What are the side effects of antipsychotic drugs in people with dementia?

Sarah N. Mourra, MD
The side effects of antipsychotic drugs used to treat people with dementia vary depending on the potency of the medication. Medications that are low potency, such as quetiapine (Seroquel), tend to have effects like sedation or oversedation and low blood pressure when going from a sitting to a standing position (orthostatic hypotension). This may manifest as the person feeling dizzy when getting out of bed in the morning or feeling lightheaded when getting up from a chair. This, at its very worst, can lead to falls or passing out, which is very important to be mindful of, especially if started recently.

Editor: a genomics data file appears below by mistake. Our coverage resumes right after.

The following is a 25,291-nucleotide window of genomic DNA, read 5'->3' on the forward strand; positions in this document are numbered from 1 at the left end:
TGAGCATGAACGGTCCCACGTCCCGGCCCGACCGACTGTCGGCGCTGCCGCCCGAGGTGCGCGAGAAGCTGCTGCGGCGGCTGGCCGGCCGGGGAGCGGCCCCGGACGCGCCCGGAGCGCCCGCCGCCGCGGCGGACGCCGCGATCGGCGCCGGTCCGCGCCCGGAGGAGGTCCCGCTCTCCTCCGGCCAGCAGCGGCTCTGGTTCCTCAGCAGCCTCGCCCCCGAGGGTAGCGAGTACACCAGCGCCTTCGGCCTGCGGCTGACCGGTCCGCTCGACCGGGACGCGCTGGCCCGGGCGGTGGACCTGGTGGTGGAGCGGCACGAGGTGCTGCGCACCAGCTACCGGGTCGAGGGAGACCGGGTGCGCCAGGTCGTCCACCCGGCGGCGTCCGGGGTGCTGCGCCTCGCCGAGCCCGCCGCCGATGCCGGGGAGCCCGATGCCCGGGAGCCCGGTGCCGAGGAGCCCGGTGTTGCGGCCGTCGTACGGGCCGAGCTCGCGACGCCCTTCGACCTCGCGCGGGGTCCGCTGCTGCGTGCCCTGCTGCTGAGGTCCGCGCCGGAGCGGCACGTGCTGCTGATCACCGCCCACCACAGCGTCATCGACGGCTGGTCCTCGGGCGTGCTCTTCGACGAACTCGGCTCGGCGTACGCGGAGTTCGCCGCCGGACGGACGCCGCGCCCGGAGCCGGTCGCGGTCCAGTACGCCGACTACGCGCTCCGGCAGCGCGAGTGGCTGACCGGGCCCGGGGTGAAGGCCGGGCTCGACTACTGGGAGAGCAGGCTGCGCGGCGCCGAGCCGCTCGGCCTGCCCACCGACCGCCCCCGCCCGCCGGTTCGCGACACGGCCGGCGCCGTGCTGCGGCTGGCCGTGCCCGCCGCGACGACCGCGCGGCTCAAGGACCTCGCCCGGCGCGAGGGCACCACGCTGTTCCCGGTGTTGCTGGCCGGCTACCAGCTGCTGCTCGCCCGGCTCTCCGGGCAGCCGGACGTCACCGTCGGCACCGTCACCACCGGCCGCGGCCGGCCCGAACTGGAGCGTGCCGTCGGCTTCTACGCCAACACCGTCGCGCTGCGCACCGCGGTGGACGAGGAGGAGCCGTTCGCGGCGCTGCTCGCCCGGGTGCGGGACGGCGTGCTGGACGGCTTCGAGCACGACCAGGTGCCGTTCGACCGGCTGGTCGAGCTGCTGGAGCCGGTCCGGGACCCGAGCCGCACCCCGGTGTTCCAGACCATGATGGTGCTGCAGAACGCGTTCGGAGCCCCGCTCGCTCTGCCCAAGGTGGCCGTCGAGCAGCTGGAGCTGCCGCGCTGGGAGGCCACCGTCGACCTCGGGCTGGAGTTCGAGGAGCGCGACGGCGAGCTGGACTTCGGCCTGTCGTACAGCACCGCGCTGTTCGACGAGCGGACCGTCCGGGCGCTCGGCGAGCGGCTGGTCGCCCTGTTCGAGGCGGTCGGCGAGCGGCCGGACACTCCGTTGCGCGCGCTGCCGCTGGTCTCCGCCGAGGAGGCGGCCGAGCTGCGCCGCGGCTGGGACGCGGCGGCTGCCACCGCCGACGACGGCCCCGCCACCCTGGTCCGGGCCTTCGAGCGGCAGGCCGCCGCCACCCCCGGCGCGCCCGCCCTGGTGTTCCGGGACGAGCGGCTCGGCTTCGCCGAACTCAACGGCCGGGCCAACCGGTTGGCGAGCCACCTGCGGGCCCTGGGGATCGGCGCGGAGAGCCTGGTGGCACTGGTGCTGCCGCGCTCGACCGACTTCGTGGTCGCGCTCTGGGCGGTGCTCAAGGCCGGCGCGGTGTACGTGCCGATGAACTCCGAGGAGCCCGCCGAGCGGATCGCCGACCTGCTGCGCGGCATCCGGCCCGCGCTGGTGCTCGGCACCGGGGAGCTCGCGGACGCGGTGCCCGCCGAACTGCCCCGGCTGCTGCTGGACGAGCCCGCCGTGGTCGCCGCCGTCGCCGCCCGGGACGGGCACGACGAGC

Risperidone (Risperdal) is an example of a higher potency medication. It tends to have more effects along the lines of potentially creating Parkinson’s-like symptoms, such as affecting the ability to walk normally, with more of a shuffling gait; tremor; involuntary movements of the face or mouth; as well as stiffness and rigidity in the muscles of, usually, the upper extremities but which may occur anywhere else. The higher potency agents can cause sedation and a higher risk for falls as well.

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Important: This content reflects information from various individuals and organizations and may offer alternative or opposing points of view. It should not be used for medical advice, diagnosis or treatment. As always, you should consult with your healthcare provider about your specific health needs.